Sports betting is here to stay for many individuals interested in placing wagers on live and upcoming events. The NHL playoffs commenced recently and individuals in Canada have the unique chance to place bets for the very first time in a legal manner. Experts such as Dr. Michael Naraine, a professor in the department of sports and management at Brock University, already see the benefits of this new addition to the local gaming market.
It could be recalled that the summer of 2021 witnessed the Senate’s official approval of Bill C-218, allowing single-game sports betting to become legalized in Canada. This is the first season that sees Canadian betting fans place legal sports bets on the playoffs and this also comes with increased gambling ads that may cause more controversy.
Problem Gambling Concerns
Dr. Naraine recently pointed out that sportsbooks that have made their first steps in the local market aim to solidify their position through various promotions and extensive portfolios. This way, they could attract a larger crowd of sports betting enthusiasts and keep them around for longer. He pointed out that the larger players on the Canadian sports betting field would most likely draw the largest market shares down the road.
What is also surprising is the amount these sportsbooks are willing to pay out of their pocket to attract a single new sports betting enthusiast – about CA$750 per individual in both traditional and non-traditional advertising moves. Ads usually include famous athletes in a way to attract attention and even more engagement. In such a dynamic sports betting market, problem gambling is a major concern.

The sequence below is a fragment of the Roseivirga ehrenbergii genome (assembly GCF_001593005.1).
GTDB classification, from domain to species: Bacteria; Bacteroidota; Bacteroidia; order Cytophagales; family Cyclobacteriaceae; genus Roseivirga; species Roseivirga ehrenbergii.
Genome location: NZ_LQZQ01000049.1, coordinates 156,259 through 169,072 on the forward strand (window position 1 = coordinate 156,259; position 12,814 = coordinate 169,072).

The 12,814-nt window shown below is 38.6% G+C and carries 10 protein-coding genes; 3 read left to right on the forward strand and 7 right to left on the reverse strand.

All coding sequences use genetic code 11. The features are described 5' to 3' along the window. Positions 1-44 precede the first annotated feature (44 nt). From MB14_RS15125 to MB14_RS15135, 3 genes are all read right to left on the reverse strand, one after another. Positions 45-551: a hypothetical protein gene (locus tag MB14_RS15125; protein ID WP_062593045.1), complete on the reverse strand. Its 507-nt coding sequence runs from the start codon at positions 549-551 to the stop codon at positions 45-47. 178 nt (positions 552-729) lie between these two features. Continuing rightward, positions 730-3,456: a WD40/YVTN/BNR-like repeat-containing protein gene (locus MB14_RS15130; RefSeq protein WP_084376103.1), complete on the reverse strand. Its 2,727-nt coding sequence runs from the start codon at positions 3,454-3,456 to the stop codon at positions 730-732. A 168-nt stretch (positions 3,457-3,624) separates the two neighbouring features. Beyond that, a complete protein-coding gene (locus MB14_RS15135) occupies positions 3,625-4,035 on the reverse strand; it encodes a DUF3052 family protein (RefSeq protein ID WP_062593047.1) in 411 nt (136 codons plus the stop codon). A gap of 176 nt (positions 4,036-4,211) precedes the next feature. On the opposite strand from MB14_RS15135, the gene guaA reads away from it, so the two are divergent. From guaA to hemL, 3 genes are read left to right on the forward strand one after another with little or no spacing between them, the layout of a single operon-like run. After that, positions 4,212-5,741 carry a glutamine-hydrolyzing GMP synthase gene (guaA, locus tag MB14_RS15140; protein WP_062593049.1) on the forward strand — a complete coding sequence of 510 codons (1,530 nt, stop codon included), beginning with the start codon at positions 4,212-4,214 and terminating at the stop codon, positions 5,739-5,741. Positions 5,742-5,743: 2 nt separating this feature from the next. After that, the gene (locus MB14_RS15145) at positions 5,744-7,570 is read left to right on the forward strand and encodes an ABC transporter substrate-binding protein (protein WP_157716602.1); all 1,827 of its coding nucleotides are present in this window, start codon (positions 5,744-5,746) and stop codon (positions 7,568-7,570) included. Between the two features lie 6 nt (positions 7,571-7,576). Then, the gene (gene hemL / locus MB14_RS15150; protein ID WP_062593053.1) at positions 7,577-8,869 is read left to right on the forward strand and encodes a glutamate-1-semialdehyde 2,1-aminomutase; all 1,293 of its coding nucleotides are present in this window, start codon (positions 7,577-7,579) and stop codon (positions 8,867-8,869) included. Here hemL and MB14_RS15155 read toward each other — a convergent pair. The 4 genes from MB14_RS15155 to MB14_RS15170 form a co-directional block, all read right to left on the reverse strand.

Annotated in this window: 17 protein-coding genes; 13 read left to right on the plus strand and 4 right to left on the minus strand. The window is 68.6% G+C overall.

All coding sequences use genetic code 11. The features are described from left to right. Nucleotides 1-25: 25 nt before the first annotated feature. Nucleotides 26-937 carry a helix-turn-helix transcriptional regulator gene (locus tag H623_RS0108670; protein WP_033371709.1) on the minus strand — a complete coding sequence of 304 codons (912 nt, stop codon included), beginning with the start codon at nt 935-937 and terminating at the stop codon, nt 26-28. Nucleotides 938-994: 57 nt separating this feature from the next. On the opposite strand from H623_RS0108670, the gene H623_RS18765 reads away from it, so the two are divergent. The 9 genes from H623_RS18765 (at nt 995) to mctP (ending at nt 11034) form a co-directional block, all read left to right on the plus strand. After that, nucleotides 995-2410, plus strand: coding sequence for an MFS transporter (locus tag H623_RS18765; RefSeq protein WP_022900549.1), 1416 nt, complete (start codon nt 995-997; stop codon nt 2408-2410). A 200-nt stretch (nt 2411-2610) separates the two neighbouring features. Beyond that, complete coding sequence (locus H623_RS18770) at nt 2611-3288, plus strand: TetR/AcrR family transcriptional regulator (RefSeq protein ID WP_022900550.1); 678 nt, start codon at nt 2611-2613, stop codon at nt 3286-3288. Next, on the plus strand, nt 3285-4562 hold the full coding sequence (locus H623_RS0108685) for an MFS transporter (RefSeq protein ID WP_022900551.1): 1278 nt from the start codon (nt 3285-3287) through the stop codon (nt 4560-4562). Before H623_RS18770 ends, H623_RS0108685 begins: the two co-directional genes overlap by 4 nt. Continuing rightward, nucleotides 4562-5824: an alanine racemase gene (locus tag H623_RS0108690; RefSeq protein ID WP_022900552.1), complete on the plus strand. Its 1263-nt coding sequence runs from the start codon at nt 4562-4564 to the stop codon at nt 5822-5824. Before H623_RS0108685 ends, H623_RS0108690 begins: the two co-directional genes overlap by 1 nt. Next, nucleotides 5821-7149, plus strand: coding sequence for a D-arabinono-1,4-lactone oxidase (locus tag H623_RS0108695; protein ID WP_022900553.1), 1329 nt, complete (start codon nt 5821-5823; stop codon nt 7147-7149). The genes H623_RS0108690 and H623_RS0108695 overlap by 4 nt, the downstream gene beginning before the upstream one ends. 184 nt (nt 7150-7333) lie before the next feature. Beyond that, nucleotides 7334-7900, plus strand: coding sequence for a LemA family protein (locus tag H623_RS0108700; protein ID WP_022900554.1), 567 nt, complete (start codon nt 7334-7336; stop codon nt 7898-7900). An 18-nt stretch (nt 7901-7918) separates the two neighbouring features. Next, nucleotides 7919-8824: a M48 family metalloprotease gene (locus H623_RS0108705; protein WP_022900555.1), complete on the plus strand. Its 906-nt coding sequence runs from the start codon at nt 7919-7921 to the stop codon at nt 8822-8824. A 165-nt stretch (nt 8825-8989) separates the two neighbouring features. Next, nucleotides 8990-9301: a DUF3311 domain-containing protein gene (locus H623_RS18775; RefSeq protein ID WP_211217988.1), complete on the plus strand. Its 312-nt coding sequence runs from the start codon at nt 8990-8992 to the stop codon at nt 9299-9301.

Dr. David Hodgins, Director of the University of Calgary’s Addictive Behaviors Lab, recently expressed concerns regarding the target audience many sports betting ads have. Normalizing wagering on sports events could pose a threat to young and impressionable minds such as the younger generation of Canadians. They end up thinking that betting is a normal activity everyone engages in.
Concerns have been rising across the Canadian provinces, as advertising is at an all-time high now that the activity is legal. Alberta Gaming Liquor and Cannabis recently made it clear that sports betting ads are illegal within the province. Steve Lautischer, vice-president of gaming with the commission, pointed out that the only legal sports wagers on a provincial level are the ones at PlayAlberta.ca, the official platform, or Western Canada Lottery Sport Select brand’s offerings.
It could be recalled that the province of Alberta decided that all wagers would be processed by the PlayAlberta.ca online gaming platform that is already beloved by locals. In this sense, ads by other providers are considered illegal. In the meantime, the sports betting market of Ontario is booming with new brands making their way in and solidifying their position.
Most recently, FanDuel, one of the first operators to go live in Ontario’s competitive online gaming market, shared some of its marketing plans for the province. In a recent statement, the leading sportsbook indicated that it intends to base all of its marketing in the province around responsible gambling. This is an entirely new approach to advertising that is quite rare among gambling companies.
Source: King, Michael. “Sports betting front and centre during NHL playoffs“, GlobalNews.ca, May 26, 2022